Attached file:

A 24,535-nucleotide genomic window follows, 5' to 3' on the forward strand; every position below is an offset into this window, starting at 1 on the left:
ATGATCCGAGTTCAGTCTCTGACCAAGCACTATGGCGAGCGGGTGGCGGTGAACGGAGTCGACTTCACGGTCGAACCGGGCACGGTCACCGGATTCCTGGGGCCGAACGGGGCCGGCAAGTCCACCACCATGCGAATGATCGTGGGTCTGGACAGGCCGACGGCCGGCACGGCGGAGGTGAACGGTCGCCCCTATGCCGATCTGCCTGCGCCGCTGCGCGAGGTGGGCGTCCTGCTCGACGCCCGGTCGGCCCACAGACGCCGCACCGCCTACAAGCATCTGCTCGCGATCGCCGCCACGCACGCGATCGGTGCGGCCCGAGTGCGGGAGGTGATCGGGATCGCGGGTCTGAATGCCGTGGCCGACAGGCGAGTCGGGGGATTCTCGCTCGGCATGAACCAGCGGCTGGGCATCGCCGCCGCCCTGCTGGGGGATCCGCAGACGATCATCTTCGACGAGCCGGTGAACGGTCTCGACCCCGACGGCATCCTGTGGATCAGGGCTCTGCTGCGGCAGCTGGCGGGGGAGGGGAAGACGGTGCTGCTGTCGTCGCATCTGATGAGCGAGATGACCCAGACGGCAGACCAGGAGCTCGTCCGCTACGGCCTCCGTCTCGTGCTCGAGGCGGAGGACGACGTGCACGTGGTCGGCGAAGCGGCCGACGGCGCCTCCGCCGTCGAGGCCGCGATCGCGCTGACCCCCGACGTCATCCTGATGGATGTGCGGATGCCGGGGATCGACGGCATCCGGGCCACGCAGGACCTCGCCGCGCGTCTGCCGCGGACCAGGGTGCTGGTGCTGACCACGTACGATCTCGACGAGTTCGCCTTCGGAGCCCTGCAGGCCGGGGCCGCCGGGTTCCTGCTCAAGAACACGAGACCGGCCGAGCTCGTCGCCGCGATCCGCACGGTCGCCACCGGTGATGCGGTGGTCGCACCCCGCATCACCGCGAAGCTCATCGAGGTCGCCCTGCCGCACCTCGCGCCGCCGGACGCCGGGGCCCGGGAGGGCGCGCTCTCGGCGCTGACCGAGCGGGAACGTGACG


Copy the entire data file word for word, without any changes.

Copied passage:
A 24,535-nucleotide genomic window follows, 5' to 3' on the forward strand; every position below is an offset into this window, starting at 1 on the left:
ATGATCCGAGTTCAGTCTCTGACCAAGCACTATGGCGAGCGGGTGGCGGTGAACGGAGTCGACTTCACGGTCGAACCGGGCACGGTCACCGGATTCCTGGGGCCGAACGGGGCCGGCAAGTCCACCACCATGCGAATGATCGTGGGTCTGGACAGGCCGACGGCCGGCACGGCGGAGGTGAACGGTCGCCCCTATGCCGATCTGCCTGCGCCGCTGCGCGAGGTGGGCGTCCTGCTCGACGCCCGGTCGGCCCACAGACGCCGCACCGCCTACAAGCATCTGCTCGCGATCGCCGCCACGCACGCGATCGGTGCGGCCCGAGTGCGGGAGGTGATCGGGATCGCGGGTCTGAATGCCGTGGCCGACAGGCGAGTCGGGGGATTCTCGCTCGGCATGAACCAGCGGCTGGGCATCGCCGCCGCCCTGCTGGGGGATCCGCAGACGATCATCTTCGACGAGCCGGTGAACGGTCTCGACCCCGACGGCATCCTGTGGATCAGGGCTCTGCTGCGGCAGCTGGCGGGGGAGGGGAAGACGGTGCTGCTGTCGTCGCATCTGATGAGCGAGATGACCCAGACGGCAGACCAGGAGCTCGTCCGCTACGGCCTCCGTCTCGTGCTCGAGGCGGAGGACGACGTGCACGTGGTCGGCGAAGCGGCCGACGGCGCCTCCGCCGTCGAGGCCGCGATCGCGCTGACCCCCGACGTCATCCTGATGGATGTGCGGATGCCGGGGATCGACGGCATCCGGGCCACGCAGGACCTCGCCGCGCGTCTGCCGCGGACCAGGGTGCTGGTGCTGACCACGTACGATCTCGACGAGTTCGCCTTCGGAGCCCTGCAGGCCGGGGCCGCCGGGTTCCTGCTCAAGAACACGAGACCGGCCGAGCTCGTCGCCGCGATCCGCACGGTCGCCACCGGTGATGCGGTGGTCGCACCCCGCATCACCGCGAAGCTCATCGAGGTCGCCCTGCCGCACCTCGCGCCGCCGGACGCCGGGGCCCGGGAGGGCGCGCTCTCGGCGCTGACCGAGCGGGAACGTGACG